Ashes 2013-14: Stuart Broad unconcerned by Aussie abuse
England paceman Stuart Broad was able to laugh off the boos he received from Australian fans on the first day of the Ashes after he took 5-65 as the
hosts were reduced to 273-8
"I actually really enjoyed it if I'm honest," Broad told BBC Sport.
"I braced myself to expect it, and I think I coped well - I was singing along at one stage.
Test Match Special analysis
Jonathan AgnewBBC cricket correspondent
"Broad has been on the receiving end of plenty of flak from the Aussie press and fans - some of it tongue-in-cheek, but a lot of it quite personal as well - so to be able to show the ball to the crowd having taken five wickets is a real triumph."
Australia coach Darren Lehmann
gave a radio interview in August
in which he called Broad a "blatant cheat", hoped the Aussie fans "give it to him from the word go", and ended by saying "I hope he cries and goes home".
Broad said on Thursday: "I'm pleased my mum wasn't here, but I don't give it the time of day. We don't read the papers, it doesn't spur me on, and you don't need any more inspiration than playing for your country.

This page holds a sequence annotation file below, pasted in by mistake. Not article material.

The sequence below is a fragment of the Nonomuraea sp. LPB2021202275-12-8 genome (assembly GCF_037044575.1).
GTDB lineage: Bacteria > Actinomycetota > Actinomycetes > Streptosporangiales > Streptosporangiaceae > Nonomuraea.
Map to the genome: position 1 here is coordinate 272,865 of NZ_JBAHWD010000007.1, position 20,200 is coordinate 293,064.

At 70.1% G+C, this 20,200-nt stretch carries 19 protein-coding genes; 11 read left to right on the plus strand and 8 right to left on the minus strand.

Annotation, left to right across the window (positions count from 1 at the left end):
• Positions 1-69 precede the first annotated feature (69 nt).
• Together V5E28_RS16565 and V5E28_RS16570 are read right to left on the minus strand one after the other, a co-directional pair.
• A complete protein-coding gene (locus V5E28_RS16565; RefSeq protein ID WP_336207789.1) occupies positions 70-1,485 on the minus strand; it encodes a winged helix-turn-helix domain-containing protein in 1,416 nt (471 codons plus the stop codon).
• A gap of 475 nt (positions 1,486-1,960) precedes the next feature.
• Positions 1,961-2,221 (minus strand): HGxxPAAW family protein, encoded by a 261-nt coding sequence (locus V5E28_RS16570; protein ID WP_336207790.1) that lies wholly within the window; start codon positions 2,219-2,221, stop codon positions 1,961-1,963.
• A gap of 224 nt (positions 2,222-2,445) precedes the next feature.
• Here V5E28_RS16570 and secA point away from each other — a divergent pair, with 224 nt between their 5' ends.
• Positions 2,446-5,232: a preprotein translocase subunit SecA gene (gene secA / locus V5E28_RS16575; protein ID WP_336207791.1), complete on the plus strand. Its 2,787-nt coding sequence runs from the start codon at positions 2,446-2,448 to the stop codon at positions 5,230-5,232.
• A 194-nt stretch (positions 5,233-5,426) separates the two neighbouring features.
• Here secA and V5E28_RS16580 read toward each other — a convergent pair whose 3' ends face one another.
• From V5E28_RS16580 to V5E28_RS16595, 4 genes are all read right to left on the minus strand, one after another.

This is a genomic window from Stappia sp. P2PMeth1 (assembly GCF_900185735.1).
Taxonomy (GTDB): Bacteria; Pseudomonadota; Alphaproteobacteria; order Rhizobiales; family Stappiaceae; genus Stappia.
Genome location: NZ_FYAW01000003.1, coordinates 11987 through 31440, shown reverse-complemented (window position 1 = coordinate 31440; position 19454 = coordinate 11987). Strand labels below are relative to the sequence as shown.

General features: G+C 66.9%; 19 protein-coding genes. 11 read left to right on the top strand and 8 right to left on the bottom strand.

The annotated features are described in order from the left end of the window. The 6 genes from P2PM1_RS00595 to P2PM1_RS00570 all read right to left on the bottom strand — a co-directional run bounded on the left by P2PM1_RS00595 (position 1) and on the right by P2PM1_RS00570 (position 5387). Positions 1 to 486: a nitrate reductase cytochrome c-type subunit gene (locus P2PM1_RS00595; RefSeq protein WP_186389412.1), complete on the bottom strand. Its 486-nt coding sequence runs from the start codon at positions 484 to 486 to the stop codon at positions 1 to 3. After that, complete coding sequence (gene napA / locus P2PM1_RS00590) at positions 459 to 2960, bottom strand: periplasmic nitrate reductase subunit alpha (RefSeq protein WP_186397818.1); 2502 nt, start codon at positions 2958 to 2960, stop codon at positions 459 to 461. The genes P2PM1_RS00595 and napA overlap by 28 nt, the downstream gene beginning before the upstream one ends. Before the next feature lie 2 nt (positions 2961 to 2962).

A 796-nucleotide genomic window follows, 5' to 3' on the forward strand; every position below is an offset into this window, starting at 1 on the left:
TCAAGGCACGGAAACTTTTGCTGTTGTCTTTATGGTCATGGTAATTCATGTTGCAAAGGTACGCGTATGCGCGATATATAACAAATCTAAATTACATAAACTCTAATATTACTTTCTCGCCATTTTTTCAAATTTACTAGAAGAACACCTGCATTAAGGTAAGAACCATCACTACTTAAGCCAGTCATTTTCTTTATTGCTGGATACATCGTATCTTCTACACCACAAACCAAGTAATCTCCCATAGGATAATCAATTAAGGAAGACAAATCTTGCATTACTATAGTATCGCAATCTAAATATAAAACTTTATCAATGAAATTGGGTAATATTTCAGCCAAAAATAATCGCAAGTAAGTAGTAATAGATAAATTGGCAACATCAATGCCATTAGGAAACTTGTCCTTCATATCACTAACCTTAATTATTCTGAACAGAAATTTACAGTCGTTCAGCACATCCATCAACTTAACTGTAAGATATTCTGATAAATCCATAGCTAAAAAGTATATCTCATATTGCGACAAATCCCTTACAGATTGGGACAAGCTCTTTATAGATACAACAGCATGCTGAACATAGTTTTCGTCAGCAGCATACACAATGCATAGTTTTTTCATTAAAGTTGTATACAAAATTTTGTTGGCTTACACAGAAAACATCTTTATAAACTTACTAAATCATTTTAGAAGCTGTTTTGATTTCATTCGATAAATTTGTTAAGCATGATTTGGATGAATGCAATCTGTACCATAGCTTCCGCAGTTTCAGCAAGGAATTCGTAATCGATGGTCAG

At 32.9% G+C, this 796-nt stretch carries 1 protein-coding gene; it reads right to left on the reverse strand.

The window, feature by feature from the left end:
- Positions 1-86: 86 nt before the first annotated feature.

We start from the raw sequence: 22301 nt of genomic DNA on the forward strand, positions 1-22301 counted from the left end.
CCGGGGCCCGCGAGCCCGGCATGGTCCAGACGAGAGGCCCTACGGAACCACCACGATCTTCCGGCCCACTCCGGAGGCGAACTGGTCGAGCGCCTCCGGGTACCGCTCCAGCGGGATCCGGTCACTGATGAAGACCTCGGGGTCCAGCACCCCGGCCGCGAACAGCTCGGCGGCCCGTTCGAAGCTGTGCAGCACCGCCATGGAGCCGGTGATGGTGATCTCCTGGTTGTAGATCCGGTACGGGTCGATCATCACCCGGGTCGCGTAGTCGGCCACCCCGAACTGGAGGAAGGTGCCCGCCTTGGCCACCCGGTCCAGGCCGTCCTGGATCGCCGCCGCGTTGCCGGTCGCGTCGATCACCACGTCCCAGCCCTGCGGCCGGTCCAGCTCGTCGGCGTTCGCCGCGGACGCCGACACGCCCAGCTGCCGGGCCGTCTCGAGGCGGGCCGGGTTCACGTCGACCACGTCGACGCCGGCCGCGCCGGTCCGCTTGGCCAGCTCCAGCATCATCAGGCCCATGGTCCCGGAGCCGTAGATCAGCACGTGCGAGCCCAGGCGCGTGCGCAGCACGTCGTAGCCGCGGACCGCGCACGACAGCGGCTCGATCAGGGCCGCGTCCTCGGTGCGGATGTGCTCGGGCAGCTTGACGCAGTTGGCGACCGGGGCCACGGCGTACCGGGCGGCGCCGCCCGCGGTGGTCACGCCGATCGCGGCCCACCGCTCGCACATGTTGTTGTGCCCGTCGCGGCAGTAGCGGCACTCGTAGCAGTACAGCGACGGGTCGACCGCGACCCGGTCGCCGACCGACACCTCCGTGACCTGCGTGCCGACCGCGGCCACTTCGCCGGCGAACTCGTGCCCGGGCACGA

"In our medical assessments our psychologists said three players would thrive on abuse - me, Matt Prior and Kevin Pietersen. Ashes cricket brings the best out of me.
Broad thriving on jeers from crowd
"As a team we don't focus on the opposition. We've been like silent assassins on this trip going about our business, and it's a relief to start the series well."
After being booed when his name was announced, Broad's first delivery was a no-ball which was hit for four, but he picked up the first four wickets, removing Chris Rogers, Shane Watson, captain Michael Clarke and David Warner, before returning to break a century stand between wicketkeeper Brad Haddin and Mitchell Johnson, who became his fifth victim.
"I didn't bowl too well in the morning session, my first few overs weren't the best but getting Pup [Clarke] out gave me a lift," continued Broad, who has dismissed the Aussie skipper in six of his last eight Test innings.
"I wouldn't say I have a hold over him - he's obviously their star man and his record is phenomenal. The key was getting him in early enough with a hard enough ball to make that plan work.
"Haddin and Mitch played well, but if we can get through the new ball when we bat we can build a big score."
Tom FordyceChief sports writer at the Gabba
"Some sportsmen crumple under sustained abuse. Others flourish. While Mitchell Johnson's Ashes last time out were wrecked by that one repetitive song from the Barmy Army, Broad was never likely to follow suit."
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